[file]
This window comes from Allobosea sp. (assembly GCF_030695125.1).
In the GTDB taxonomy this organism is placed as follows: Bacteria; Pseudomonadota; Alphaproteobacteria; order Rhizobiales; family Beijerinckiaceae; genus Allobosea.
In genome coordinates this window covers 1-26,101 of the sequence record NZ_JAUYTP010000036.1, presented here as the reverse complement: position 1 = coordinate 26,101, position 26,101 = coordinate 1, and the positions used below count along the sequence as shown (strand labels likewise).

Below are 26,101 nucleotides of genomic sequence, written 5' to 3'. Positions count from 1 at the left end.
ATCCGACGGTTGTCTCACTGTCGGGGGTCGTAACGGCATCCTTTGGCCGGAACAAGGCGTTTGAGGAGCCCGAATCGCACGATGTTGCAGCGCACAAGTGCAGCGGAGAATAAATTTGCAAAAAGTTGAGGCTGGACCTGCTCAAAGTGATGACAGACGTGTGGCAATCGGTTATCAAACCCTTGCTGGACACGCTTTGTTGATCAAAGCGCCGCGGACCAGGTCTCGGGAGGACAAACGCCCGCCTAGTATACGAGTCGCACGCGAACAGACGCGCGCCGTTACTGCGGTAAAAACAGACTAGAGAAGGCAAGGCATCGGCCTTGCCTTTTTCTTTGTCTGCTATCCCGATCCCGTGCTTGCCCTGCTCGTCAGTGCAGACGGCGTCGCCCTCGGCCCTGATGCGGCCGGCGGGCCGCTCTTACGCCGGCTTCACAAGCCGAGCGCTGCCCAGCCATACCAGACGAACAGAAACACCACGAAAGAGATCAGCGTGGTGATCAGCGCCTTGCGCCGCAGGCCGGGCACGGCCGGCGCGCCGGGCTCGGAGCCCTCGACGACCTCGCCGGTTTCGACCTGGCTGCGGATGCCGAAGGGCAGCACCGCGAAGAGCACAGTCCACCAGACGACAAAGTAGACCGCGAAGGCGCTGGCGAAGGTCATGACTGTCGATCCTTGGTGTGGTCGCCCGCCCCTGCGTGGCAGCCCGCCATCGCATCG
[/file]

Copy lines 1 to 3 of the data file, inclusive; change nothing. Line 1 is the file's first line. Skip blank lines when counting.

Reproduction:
This window comes from Allobosea sp. (assembly GCF_030695125.1).
In the GTDB taxonomy this organism is placed as follows: Bacteria; Pseudomonadota; Alphaproteobacteria; order Rhizobiales; family Beijerinckiaceae; genus Allobosea.
In genome coordinates this window covers 1-26,101 of the sequence record NZ_JAUYTP010000036.1, presented here as the reverse complement: position 1 = coordinate 26,101, position 26,101 = coordinate 1, and the positions used below count along the sequence as shown (strand labels likewise).